Voice of Te'o prankster? Couric plays voicemails

NEW YORK (AP) — The person Manti Te'o says was pretending to be his online girlfriend told the Notre Dame linebacker "I love

you" in voicemails that were played during his interview with Katie Couric.

Taped earlier this week and broadcast

Thursday, the hour-long talk show featured three voicemails that Te'o

claims were left

for him last year. Te'o said they were from the person he believed

to be Lennay Kekua, a woman he had fallen for online but

never met face-to-face.

After the first message was played, Te'o said: "It sounds like a girl, doesn't it?"

"It does," Couric responded.

The interview was the All-American's first on camera since his tale of inspired play after the deaths of his grandmother and

girlfriend on the same day in September unraveled as a bizarre hoax in an expose by Deadspin.com on Jan. 16.

Te'o's parents appeared with him for part of the interview and backed up his claim that he wasn't involved in the fabrication,

saying they, too, had spoken on the phone with a person they believed to be Kekua.

Couric addressed speculation that the tale was concocted by Te'o as a way to cover up his sexual orientation. Asked if he

were gay, Te'o said "no" with a laugh. "Far from it. Faaaar from that."

He also said he was "scared" and "didn't know what to do" after receiving a call on Dec. 6 — two days before the Heisman Trophy

presentation — from a person who claimed to be his "dead" girlfriend.

The first voicemail, he said, was from what was supposed to be Kekua's first day of chemotherapy for leukemia.

"Hi, I am just letting you know I got here and I'm getting ready for my first session and, um, just want to call you to keep

you posted. I miss you. I love you. Bye," the person said.

In the second voicemail, the person was apparently upset by someone else answering Te'o's phone.

The third voicemail was left on Sept. 11, Te'o says, the day he believed Kekua was released from the hospital and the day

before she "died."

"Hey babe, I'm just calling to say goodnight," the person on the voicemail said. "I love you. I know that you're probably

doing homework or you're with the boys. ... But I just wanted to say I love you and goodnight and I'll be ok tonight. I'll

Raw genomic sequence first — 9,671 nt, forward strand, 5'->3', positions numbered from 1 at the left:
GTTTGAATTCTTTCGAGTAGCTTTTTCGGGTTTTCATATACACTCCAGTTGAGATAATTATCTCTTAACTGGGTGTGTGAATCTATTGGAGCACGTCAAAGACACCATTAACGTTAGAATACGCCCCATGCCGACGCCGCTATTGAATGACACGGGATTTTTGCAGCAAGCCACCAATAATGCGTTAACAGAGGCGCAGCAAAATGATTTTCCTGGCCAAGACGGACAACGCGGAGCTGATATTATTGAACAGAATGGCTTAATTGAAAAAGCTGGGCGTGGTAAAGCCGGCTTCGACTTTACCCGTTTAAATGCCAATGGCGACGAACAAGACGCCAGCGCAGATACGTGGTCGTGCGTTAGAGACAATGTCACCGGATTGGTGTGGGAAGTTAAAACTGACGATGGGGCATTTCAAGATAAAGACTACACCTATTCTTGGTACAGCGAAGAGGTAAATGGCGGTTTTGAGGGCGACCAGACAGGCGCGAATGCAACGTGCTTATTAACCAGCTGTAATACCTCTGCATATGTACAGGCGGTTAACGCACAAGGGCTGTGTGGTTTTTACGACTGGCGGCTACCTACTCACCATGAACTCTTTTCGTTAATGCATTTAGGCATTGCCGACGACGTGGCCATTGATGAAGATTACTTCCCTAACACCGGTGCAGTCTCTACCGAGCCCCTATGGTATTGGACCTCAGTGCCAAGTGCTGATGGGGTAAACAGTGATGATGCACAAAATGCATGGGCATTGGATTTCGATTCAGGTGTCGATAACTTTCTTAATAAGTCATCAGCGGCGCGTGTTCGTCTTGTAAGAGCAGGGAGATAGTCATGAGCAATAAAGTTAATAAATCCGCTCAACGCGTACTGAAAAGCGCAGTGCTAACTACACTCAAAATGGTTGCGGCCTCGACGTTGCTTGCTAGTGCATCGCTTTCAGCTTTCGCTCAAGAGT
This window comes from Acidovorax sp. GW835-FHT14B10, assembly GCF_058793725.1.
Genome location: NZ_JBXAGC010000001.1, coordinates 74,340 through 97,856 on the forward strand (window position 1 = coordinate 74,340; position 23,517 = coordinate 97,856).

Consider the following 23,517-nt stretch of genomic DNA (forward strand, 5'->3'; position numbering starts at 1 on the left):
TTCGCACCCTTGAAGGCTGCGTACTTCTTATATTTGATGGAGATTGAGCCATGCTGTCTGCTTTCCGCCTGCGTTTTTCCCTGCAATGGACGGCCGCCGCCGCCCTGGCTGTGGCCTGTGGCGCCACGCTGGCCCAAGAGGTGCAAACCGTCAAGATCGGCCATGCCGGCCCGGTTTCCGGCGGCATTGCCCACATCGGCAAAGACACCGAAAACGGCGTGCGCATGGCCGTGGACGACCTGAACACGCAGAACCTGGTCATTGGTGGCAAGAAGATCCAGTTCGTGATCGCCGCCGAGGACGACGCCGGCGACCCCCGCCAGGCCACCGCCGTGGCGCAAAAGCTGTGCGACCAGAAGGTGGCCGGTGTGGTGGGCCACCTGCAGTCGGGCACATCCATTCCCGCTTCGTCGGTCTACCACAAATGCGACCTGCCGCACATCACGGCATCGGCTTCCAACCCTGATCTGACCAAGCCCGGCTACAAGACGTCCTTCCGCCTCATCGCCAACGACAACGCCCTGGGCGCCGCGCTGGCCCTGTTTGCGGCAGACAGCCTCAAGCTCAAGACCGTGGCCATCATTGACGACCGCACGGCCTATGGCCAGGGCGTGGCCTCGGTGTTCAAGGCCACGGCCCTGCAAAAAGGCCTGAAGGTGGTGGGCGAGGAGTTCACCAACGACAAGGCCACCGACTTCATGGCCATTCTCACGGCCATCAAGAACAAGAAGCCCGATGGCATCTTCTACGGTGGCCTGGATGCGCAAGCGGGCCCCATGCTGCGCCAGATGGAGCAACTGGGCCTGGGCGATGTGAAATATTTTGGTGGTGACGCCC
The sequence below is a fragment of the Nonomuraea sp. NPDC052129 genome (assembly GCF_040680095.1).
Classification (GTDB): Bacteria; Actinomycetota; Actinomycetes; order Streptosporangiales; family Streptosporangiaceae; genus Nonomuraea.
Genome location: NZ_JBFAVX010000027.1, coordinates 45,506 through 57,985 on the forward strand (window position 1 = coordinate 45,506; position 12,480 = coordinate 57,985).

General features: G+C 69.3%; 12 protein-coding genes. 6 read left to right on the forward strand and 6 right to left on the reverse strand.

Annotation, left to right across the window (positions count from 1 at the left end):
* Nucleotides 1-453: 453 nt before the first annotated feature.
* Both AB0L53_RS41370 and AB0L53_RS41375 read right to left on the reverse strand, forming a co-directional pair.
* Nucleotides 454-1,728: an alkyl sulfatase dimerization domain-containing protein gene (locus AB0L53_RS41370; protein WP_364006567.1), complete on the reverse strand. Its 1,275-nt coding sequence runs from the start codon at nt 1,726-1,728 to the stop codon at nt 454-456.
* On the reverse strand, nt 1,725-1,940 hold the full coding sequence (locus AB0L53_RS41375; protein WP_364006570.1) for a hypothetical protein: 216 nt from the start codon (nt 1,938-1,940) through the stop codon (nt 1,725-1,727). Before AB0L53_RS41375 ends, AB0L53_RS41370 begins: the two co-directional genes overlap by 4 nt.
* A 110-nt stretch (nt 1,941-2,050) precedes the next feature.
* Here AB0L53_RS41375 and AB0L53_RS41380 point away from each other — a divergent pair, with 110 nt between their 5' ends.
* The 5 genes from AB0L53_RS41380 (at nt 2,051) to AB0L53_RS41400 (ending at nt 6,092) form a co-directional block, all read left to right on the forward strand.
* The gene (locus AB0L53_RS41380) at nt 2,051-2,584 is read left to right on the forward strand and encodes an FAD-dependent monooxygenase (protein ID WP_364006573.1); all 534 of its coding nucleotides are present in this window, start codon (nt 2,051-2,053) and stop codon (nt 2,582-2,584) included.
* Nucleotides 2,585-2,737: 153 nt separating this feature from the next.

do my best. Um, yeah, so get your rest and I'll talk to you tomorrow. I love you so much, hon. Sweet dreams."

Couric suggested he person who left those messages might have been Ronaiah Tuisasosopo, a 22-year-old man from California,

who Te'o said has apologized to him for pulling the hoax.

"Do you think that could have been a man on the other end of the phone?" she asked.

"Well, it didn't sound like a man," Te'o said. "It sounded like a woman. If he somehow made that voice, that's incredible.

That's an incredible talent to do that. Especially every single day."

Tuiasosopo has not spoken publicly since

news of the hoax broke. The Associated Press has learned that a home in

California

where Te'o sent flowers to the Kekua family was once a residence

of Ronaiah Tuiasosopo and has been in his family for decades.

Also on Thursday, the woman whose pictures were used in fake online accounts for Kekua said Tuiasosopo confessed to her in

a 45-minute phone conversation as the scheme unraveled.

Diane O'Meara spoke with The Associated Press in a telephone interview with her attorneys in the room. She said Tuiasosopo

told her he'd been "stalking" her Facebook profile for five years and taking photos.

Attorney Jim Artiano said they were evaluating the situation and had not decided on whether to take any legal action.

The 23-year-old O'Meara, of Long Beach,

Calif., said she knew Tuiasosopo from high school and he contacted her

through Facebook

on Dec. 16. She said that, over the next three weeks, Tuiasosopo

got in touch with her several times, attempting to get more

photos and video of O'Meara. She said he made up a story about

wanting them to help cheer up a cousin who was injured in a

car crash.

O'Meara learned her identity had been stolen on Jan. 13 when she was contacted by Deadspin.com.

"When I contacted Ronaiah I got a very bizarre vibe from him, he became very nervous, he wasn't asking the questions I expected.

He was asking 'Who contacted you? What did they say?'" O'Meara said.

Later that evening, Tuiasosopo called to confess, O'Meara said. She asked her why he didn't just stop the hoax.

"He told me he wanted to end the relationship," O'Meara said. "He said he wanted to stop the relationship between Lennay and

Manti, but Manti didn't want Lennay to break up with him ... He said he tried to stop the game many times."

When news of the hoax broke a few days later, O'Meara said she received a text from Tuiasosopo asking her to call him as soon

as possible. O'Meara said she didn't respond.